Never lost one yet but I haven't really built that many engines in my lifetime either.

pdq67

PS., plus finger lube each lifter's bore and also make darn sure each lifter hand spins!!
 

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Very good write up on the above post concerning "new oils vs. old". This brings me back memories of what we used to do when I was young and behind the parts counter. For new motors as well as new cam installations, not only did we recommend the GM EOS, but Pennzoil HD Black Label 30 wt oil. I dont think you can find it today as well as the equal Amalie oils. This was an oil with no detergents. Its basically lawn mower oil as well as diesel motor oil.
In the older days it was unheard of to use diesel oil as everyone wanted to keep motors clean so it was Pennzoil with Z-7. It was unheard of to have cam fails back then. Delo and Rotella were always considered as diesel oils, you always see gallon jugs at the truck stops.
On second thought, maybe this new oil is a ploy to the clunker laws?
 

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I always smear each lobe and lifter foot up w/ moly-lube as well as the rocker balls and all the p/r tips to keep start-up wear to an absolute min. Then I also add a bottle of GM's EOS on top of a 30wt straight run oil.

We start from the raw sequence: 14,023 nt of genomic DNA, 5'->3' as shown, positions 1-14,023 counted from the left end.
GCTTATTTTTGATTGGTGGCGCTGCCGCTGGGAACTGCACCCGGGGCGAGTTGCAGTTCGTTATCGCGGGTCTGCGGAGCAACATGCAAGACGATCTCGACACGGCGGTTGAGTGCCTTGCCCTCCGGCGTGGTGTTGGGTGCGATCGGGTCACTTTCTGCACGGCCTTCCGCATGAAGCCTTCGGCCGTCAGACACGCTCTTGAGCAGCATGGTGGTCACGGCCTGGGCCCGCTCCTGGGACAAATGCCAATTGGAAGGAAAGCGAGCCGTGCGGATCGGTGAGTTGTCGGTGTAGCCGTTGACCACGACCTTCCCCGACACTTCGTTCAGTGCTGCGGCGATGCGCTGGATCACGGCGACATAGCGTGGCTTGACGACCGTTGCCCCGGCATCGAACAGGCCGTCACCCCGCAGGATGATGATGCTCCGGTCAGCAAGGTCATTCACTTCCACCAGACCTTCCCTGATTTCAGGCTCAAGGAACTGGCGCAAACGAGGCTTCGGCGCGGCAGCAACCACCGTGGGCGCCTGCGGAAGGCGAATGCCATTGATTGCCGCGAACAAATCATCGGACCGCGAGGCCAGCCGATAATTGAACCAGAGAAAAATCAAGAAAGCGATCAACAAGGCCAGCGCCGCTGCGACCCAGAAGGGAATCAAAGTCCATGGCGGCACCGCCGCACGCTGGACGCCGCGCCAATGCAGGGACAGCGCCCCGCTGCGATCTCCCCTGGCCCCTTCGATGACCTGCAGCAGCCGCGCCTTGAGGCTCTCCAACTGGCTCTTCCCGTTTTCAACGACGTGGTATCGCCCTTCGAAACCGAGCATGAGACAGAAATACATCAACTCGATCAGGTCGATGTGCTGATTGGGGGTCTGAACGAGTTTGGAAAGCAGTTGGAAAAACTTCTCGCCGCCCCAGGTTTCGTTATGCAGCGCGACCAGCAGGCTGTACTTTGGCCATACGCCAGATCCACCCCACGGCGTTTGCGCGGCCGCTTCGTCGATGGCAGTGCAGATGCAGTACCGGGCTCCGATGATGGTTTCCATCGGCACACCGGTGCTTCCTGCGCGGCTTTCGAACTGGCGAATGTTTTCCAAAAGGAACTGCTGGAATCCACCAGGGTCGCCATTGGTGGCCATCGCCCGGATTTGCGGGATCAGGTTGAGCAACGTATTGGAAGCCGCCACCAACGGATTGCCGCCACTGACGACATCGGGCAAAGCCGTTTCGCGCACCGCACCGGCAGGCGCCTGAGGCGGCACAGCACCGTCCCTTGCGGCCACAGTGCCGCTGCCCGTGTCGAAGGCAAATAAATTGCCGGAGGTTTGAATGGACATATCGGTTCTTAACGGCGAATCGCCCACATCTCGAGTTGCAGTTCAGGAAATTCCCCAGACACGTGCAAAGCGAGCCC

Then start her fast and bring her up to 2,500 and blipping to 3,000 or so rpm FAST so tha the cam lobes can get splashed lubed from the oil being slung off the rods!!

PS., plus finger lube each lifter's bore and also make darn sure each lifter hand spins!!
While the points about aggressive lobes and "bad" oil are certainly valid, Paul's points above, plus doing a "correct" (and correct to me means err on the side of "loose") initial rocker adjustment are the things we can control.

I bet if we could do a "double poll" we would find a direct relationship between those engines that fired, ran, and completed the breakin period immediately AND those cams that did NOT go flat.

Not saying there's not ever a problem with the cam or the oil, just saying the "ripe candidates" for a flat lobe are those engines that take hours of cursing over days to get fired properly.
 

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I'm sure most new XE cams survive break-in. By "high-failure rate" I'm probably talking 10%, which in my small mind is unacceptable. And a 10% FR at GM would have put GM out of business which is where I think the XE cam should be. Comp could better tell you a more exact failure rate, but they'll never report it.

Again, Comp is out very little if a lobe is wiped. It's the consumer who pays a heavy price.

And I violently agree wit PDQ above,..we hear very few reports of wiped lobes with older tried-and-true grinds with less aggressive ramps.
 

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I bet if we could do a "double poll" we would find a direct relationship between those engines that fired, ran, and completed the breakin period immediately AND those cams that did NOT go flat.
I agree...
On an engine that doesnt fire straight up, Zn oils could then come into play.